Vouched for, my escort allowed me a moment or two to observe that which lies within the ancient borders of this former ship yard, which once launched Battleships (thanks again R).

One thing that caught my attention, while waving the camera about, was a derelict rail transfer bridge.

from wikipedia

The United States Navy Yard, New York, also known as the Brooklyn Navy Yard and the New York Naval Shipyard (NYNSY), is a shipyard located in Brooklyn, New York, 1.7 miles (2.7 km) northeast of the Battery on the East River in Wallabout Basin, a semicircular bend of the river across from Corlear’s Hook in Manhattan. It was bounded by Navy Street, Flushing and Kent Avenues, and at the height of its production of warships for the United States Navy, it covered over 200 acres (0.81 km2).

– photo by Mitch Waxman

Often referred to as a gantry crane by most, the correct terminology (I’m told) is actually “a transfer bridge.” The rail guys don’t enjoy the rest of us using “Gantry,” so don’t go there.

The body of water which the Navy Yard is embedded into is Wallabout Bay, named for the vestigial Wallabout Creek. The specific section of the bay that this rusted relic abuts is actually Wallabout Channel, a canalized industrial channel with a CSO discharge on one side and the East River on the other. Supposedly, this canal roughly follows the path of a long ago Wallabout Creek, as it was known by a fellow named Joris back in the 1630’s.

from wikipedia

The Wallabout became the first spot on Long Island settled by Europeans when several families of French-speaking Walloons opted to purchase land there in the early 1630s, having arrived in New Netherland in the previous decade from Holland. Settlement of the area began in the mid-1630s when Joris Jansen Rapelje exchanged trade goods with the Canarsee Indians for some 335 acres (1.36 km2) of land at Wallabout Bay, but Rapelje, like other early Wallabout settlers, waited at least a decade before relocating full-time to the area, until conflicts with the tribes had been resolved.

– photo by Mitch Waxman

An impossible amount of effort, spent over multiple centuries, has been expended in this particular place and clustering in every corner are relics and reminders of the past. There isn’t a rusty screw on this property that’s not important, from the industrial archaeological point of view. In many ways, that’s the issue in ancient locations like the Brooklyn Navy Yard. Is this a museum, or an industrial complex?

The Navy Yard is actually both, but there are plenty of old skeletons lying about the place, like this rusted out 20th century rail transfer bridge.

from 1900’s “Annual Report of the War Department, Report of the Chief of Engineers Part 2“, courtesy google books

IMPROVEMENT OF WALLABOUT CHANNEL NEW YORK

Wallabout Channel consists of a waterway extending in a half circle around the inside of the island known as Cob Dock, which lies in Wallabout Bay, off the United States Navy Yard at Brooklyn, N.Y. and is a part of the United States property. Wallabout Channel connects with Wallabout Bay east and west of Cob Dock.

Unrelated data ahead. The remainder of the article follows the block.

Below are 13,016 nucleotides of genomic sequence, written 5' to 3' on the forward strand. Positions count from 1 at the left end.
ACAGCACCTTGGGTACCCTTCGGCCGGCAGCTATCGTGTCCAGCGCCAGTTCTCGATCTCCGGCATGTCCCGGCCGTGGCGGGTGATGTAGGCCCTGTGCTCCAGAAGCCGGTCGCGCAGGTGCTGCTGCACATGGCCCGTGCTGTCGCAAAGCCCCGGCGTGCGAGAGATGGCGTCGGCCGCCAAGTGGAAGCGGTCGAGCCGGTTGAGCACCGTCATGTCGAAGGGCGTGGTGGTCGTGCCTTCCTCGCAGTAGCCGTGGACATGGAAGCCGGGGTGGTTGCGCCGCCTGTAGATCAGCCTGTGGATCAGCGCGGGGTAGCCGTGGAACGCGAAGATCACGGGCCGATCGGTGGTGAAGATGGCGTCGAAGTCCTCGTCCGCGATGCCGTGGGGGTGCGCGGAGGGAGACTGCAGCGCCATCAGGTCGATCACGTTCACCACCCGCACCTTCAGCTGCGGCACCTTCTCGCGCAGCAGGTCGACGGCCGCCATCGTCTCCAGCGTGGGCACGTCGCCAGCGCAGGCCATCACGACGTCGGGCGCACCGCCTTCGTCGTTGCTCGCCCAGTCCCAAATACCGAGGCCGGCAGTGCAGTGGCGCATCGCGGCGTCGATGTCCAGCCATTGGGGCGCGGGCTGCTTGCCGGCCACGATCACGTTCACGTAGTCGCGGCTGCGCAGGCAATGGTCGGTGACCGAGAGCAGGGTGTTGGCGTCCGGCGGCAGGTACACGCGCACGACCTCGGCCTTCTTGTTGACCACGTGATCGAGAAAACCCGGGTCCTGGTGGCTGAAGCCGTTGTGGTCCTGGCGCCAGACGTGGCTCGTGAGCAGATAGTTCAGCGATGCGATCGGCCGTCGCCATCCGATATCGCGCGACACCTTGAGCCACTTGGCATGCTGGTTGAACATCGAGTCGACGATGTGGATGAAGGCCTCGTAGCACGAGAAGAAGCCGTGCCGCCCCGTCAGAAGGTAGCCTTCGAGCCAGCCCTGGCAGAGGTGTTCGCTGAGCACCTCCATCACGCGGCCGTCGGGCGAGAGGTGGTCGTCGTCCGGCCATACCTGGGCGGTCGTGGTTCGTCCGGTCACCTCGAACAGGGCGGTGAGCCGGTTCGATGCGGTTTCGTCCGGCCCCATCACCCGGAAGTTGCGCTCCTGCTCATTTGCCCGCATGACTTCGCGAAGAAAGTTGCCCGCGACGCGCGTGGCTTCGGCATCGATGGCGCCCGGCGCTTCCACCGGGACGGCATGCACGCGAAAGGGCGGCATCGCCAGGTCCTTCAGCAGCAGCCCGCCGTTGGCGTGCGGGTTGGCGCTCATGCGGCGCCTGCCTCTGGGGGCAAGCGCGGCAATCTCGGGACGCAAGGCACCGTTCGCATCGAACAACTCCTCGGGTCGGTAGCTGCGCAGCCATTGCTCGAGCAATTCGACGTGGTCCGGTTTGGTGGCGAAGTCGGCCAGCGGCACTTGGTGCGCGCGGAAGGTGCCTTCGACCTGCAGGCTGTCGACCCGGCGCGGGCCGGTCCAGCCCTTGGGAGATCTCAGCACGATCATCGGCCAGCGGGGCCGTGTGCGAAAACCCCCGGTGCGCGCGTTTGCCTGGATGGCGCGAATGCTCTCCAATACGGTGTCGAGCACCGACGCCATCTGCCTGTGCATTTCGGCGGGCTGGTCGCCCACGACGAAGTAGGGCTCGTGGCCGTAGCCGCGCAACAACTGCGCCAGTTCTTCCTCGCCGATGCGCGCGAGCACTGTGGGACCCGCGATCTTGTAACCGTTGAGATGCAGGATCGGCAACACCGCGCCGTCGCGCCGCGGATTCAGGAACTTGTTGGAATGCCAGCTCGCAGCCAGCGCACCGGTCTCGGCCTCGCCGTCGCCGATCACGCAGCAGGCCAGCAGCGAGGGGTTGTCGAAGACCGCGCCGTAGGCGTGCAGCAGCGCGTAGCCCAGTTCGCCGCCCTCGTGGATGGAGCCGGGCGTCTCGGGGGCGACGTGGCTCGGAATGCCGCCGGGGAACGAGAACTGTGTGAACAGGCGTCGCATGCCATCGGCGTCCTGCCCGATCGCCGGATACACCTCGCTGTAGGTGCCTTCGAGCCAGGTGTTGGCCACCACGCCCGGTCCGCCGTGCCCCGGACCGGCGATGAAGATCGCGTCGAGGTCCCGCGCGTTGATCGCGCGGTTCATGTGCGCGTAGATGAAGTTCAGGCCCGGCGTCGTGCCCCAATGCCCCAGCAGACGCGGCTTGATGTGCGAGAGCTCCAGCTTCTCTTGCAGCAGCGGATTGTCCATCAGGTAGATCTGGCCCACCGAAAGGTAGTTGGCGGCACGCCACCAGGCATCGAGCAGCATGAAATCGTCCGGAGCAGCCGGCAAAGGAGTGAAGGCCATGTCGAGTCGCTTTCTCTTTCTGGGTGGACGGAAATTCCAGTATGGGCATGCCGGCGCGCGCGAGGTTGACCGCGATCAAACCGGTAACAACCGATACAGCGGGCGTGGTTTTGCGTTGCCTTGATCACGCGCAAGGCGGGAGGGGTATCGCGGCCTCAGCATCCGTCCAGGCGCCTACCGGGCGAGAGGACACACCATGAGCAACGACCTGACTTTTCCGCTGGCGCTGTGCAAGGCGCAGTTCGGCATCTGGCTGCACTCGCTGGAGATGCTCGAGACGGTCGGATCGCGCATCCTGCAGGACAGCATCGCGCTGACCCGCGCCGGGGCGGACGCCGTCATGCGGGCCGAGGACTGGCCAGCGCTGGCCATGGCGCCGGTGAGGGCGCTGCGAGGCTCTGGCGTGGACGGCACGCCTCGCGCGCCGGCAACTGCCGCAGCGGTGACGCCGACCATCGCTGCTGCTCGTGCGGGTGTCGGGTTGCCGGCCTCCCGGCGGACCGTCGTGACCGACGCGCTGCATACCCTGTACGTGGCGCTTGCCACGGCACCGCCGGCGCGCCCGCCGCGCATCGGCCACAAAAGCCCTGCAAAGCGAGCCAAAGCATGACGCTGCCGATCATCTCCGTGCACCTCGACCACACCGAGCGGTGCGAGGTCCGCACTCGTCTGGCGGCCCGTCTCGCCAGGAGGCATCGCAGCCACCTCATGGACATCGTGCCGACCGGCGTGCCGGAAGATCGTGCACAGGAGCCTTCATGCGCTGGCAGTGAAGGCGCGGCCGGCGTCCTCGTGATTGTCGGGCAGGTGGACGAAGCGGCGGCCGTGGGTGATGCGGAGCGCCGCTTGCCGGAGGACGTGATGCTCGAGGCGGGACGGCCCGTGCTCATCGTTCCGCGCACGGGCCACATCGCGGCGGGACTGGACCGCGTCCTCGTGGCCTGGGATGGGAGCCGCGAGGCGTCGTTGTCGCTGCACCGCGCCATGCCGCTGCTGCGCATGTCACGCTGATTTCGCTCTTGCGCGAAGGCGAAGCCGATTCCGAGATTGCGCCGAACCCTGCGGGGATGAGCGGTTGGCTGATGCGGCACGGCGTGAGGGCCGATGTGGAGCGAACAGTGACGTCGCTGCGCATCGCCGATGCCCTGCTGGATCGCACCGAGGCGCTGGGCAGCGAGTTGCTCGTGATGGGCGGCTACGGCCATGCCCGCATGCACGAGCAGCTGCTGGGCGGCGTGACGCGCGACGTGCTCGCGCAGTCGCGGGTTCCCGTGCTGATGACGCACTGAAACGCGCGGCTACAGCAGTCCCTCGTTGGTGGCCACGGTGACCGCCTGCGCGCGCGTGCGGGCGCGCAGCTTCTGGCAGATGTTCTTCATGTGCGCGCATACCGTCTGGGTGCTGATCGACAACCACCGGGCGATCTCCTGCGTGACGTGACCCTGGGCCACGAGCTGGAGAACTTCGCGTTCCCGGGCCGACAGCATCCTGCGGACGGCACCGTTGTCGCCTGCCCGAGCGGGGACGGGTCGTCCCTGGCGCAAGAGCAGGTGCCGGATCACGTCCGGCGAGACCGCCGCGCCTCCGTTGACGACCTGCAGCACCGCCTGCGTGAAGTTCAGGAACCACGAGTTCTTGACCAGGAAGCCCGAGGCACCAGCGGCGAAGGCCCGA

Wallabout Bay is a slight indentation of the East River at a point about opposite the navy yard.

Wallabout Channel is separated into two parts, called the east and west channels, by a stone causeway which connects the mainland with Cob Dock. The east channel which is about 2,000 feet long and from 250 to 350 feet wide and had available depths of from 15 to 20 feet along the line of deepest water, diminishing to 5 feet along the sides is the part now embraced in the approved project for improvement.

The mean range of tide is 4 5 feet

– photo by Mitch Waxman

The Brooklyn Navy Yard once hosted a small nation’s worth of rail infrastructure, connecting with the Brooklyn Eastern District Terminal and the Williamsburg waterfront tracks. Most of the internal Navy Yard rail, as far as I can tell, seemed to be about transporting materials from shore to ship and from place to place within the facility. I am no expert on this subject, so take a grain of salt with that statement, and click on the “trainweb.org” link below for the whole story.

Cryptically referred to as “Structure 713,” this railroad float bridge actually received a look, around a decade ago, from my pal John McCluskey – check his 2006 shots out here.

from trainweb.org

This float bridge was modified somewhat in 1983, when the overhead supported dual spans seen in the image above were replaced with a pontoon supported float bridge. Actually, there were two pontoon supported float bridges installed.

The first pontoon supported float bridge was a through plate girder type, believed to have been floated over from the Delaware, Lackawanna & Western Railroad’s Hoboken, NJ facility. However, this float bridge developed an as yet undetermined conflict before being use, necessitating a replacement. It is understood, that the float bridge or pontoon was too wide to between the gantry foundations, but this is unconfirmed.

The second pontoon supported float bridge, a pony truss would be installed instead, and the plate girder would be abandoned next to the bulkhead to the left. This pony truss float bridge was taken from the Brooklyn Eastern District Terminal’s North 9th Street location, following the closure of that facility in August 1983.